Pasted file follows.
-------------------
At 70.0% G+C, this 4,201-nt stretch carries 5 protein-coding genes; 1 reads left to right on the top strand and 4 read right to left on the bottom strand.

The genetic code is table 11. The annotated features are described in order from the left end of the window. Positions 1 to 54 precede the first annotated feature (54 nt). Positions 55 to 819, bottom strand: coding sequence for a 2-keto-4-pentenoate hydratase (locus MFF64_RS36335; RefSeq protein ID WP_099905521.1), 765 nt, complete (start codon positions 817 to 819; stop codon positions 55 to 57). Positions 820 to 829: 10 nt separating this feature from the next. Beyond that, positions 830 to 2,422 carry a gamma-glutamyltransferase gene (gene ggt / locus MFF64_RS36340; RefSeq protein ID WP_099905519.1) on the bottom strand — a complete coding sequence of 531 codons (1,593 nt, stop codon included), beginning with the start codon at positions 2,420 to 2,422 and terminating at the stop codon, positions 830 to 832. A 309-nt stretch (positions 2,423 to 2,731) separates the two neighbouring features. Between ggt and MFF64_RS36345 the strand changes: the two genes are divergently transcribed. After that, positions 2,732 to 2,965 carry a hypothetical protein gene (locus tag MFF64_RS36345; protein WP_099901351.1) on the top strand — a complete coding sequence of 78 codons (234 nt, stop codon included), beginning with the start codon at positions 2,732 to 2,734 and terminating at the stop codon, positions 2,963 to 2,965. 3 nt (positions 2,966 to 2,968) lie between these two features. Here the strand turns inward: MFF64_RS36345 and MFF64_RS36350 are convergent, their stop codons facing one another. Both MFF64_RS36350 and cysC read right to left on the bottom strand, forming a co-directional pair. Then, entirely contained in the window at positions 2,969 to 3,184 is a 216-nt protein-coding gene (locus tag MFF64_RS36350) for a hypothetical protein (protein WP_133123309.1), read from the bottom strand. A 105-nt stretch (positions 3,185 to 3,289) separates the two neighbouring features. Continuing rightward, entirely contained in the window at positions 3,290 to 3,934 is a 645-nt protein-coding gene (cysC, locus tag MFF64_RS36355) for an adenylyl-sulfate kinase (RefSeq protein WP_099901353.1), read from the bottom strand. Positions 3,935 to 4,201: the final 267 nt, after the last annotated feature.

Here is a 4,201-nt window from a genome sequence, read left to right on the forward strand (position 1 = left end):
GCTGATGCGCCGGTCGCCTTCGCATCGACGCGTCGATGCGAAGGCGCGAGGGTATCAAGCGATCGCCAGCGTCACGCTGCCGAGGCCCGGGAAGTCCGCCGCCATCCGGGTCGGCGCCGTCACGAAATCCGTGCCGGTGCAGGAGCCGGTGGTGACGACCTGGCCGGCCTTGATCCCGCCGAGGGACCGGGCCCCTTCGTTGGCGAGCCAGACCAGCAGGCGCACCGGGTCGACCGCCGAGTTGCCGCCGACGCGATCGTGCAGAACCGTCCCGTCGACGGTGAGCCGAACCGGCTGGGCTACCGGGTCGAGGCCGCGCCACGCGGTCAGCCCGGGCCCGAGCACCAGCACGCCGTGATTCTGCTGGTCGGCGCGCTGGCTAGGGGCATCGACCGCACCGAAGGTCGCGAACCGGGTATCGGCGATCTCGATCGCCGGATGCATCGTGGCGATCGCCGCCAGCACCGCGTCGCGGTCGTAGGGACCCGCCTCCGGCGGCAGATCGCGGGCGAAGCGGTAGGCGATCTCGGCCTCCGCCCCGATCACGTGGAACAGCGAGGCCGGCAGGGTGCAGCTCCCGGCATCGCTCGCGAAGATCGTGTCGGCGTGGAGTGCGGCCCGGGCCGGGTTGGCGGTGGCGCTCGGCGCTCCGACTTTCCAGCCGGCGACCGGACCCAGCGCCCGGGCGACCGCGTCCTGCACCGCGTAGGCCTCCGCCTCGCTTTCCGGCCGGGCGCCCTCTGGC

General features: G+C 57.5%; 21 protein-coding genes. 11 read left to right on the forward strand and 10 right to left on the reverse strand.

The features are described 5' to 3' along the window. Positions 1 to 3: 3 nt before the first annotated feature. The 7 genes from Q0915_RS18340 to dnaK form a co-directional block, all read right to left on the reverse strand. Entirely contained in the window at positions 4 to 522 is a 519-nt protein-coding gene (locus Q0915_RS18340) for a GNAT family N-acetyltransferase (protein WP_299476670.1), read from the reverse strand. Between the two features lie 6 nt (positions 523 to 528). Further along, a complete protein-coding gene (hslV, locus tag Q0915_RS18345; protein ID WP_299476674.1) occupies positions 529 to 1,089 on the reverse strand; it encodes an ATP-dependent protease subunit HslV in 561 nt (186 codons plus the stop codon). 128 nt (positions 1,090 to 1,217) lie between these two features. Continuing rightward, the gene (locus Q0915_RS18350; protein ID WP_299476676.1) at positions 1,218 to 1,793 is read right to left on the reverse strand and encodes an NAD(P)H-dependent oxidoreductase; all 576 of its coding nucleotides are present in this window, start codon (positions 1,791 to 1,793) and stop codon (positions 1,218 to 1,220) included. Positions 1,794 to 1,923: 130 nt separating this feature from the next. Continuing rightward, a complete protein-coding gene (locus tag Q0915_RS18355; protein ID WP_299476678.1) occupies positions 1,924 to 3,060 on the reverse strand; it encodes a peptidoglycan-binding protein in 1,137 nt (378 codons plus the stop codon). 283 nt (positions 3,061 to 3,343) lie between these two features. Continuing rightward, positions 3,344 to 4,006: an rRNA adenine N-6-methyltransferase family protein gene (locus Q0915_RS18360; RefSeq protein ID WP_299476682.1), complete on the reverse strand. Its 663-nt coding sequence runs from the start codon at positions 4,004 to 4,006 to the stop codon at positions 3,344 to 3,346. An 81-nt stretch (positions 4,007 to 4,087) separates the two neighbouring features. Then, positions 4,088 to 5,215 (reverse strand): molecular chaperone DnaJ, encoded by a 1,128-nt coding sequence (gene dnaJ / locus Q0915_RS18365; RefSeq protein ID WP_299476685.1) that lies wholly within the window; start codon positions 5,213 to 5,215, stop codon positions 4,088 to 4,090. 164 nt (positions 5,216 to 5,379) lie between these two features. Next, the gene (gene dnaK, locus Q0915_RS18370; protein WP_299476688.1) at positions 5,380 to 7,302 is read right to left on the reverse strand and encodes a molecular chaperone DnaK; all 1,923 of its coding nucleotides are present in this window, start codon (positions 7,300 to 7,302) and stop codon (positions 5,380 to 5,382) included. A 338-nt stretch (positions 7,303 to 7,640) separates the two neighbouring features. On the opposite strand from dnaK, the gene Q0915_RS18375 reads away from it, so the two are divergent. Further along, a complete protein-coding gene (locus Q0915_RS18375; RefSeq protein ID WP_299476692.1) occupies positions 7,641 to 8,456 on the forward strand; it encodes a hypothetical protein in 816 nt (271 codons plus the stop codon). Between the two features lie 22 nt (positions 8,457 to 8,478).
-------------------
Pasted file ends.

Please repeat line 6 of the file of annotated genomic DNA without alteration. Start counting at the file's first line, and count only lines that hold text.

The features are described 5' to 3' along the window. Positions 1 to 3: 3 nt before the first annotated feature. The 7 genes from Q0915_RS18340 to dnaK form a co-directional block, all read right to left on the reverse strand. Entirely contained in the window at positions 4 to 522 is a 519-nt protein-coding gene (locus Q0915_RS18340) for a GNAT family N-acetyltransferase (protein WP_299476670.1), read from the reverse strand. Between the two features lie 6 nt (positions 523 to 528). Further along, a complete protein-coding gene (hslV, locus tag Q0915_RS18345; protein ID WP_299476674.1) occupies positions 529 to 1,089 on the reverse strand; it encodes an ATP-dependent protease subunit HslV in 561 nt (186 codons plus the stop codon). 128 nt (positions 1,090 to 1,217) lie between these two features. Continuing rightward, the gene (locus Q0915_RS18350; protein ID WP_299476676.1) at positions 1,218 to 1,793 is read right to left on the reverse strand and encodes an NAD(P)H-dependent oxidoreductase; all 576 of its coding nucleotides are present in this window, start codon (positions 1,791 to 1,793) and stop codon (positions 1,218 to 1,220) included. Positions 1,794 to 1,923: 130 nt separating this feature from the next. Continuing rightward, a complete protein-coding gene (locus tag Q0915_RS18355; protein ID WP_299476678.1) occupies positions 1,924 to 3,060 on the reverse strand; it encodes a peptidoglycan-binding protein in 1,137 nt (378 codons plus the stop codon). 283 nt (positions 3,061 to 3,343) lie between these two features. Continuing rightward, positions 3,344 to 4,006: an rRNA adenine N-6-methyltransferase family protein gene (locus Q0915_RS18360; RefSeq protein ID WP_299476682.1), complete on the reverse strand. Its 663-nt coding sequence runs from the start codon at positions 4,004 to 4,006 to the stop codon at positions 3,344 to 3,346. An 81-nt stretch (positions 4,007 to 4,087) separates the two neighbouring features. Then, positions 4,088 to 5,215 (reverse strand): molecular chaperone DnaJ, encoded by a 1,128-nt coding sequence (gene dnaJ / locus Q0915_RS18365; RefSeq protein ID WP_299476685.1) that lies wholly within the window; start codon positions 5,213 to 5,215, stop codon positions 4,088 to 4,090. 164 nt (positions 5,216 to 5,379) lie between these two features. Next, the gene (gene dnaK, locus Q0915_RS18370; protein WP_299476688.1) at positions 5,380 to 7,302 is read right to left on the reverse strand and encodes a molecular chaperone DnaK; all 1,923 of its coding nucleotides are present in this window, start codon (positions 7,300 to 7,302) and stop codon (positions 5,380 to 5,382) included. A 338-nt stretch (positions 7,303 to 7,640) separates the two neighbouring features. On the opposite strand from dnaK, the gene Q0915_RS18375 reads away from it, so the two are divergent. Further along, a complete protein-coding gene (locus Q0915_RS18375; RefSeq protein ID WP_299476692.1) occupies positions 7,641 to 8,456 on the forward strand; it encodes a hypothetical protein in 816 nt (271 codons plus the stop codon). Between the two features lie 22 nt (positions 8,457 to 8,478).